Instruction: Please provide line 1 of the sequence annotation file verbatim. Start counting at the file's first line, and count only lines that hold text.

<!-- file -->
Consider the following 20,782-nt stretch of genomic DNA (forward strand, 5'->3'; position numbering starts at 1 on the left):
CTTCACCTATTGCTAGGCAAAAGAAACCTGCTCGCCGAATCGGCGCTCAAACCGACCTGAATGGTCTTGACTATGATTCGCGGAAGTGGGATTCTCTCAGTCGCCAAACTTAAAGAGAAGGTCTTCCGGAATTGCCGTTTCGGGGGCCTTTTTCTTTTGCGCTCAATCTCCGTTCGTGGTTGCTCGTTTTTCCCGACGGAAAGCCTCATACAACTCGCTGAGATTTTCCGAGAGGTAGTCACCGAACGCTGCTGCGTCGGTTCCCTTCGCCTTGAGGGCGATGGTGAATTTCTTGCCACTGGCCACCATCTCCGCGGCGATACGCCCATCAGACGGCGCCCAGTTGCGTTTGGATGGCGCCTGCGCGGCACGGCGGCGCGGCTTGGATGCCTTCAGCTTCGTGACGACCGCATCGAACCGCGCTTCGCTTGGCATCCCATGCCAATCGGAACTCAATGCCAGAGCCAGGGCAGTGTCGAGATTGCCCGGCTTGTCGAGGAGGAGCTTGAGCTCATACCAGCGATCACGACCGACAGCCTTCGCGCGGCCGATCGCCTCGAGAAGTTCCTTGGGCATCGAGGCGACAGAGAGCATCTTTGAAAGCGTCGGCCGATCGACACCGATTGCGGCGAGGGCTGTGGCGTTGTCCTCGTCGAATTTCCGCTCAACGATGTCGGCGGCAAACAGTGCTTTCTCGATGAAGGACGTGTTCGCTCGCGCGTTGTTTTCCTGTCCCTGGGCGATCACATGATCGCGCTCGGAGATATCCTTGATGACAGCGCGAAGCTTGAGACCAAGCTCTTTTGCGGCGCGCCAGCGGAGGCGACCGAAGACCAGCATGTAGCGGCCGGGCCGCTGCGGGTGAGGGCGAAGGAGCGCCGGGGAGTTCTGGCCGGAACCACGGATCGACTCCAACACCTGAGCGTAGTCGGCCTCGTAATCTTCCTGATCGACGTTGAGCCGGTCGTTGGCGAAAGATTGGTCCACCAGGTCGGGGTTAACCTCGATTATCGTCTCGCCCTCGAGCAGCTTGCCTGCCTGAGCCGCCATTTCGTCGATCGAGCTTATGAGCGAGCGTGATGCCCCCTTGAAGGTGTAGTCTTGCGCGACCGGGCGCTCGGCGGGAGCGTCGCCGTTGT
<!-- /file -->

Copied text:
Consider the following 20,782-nt stretch of genomic DNA (forward strand, 5'->3'; position numbering starts at 1 on the left):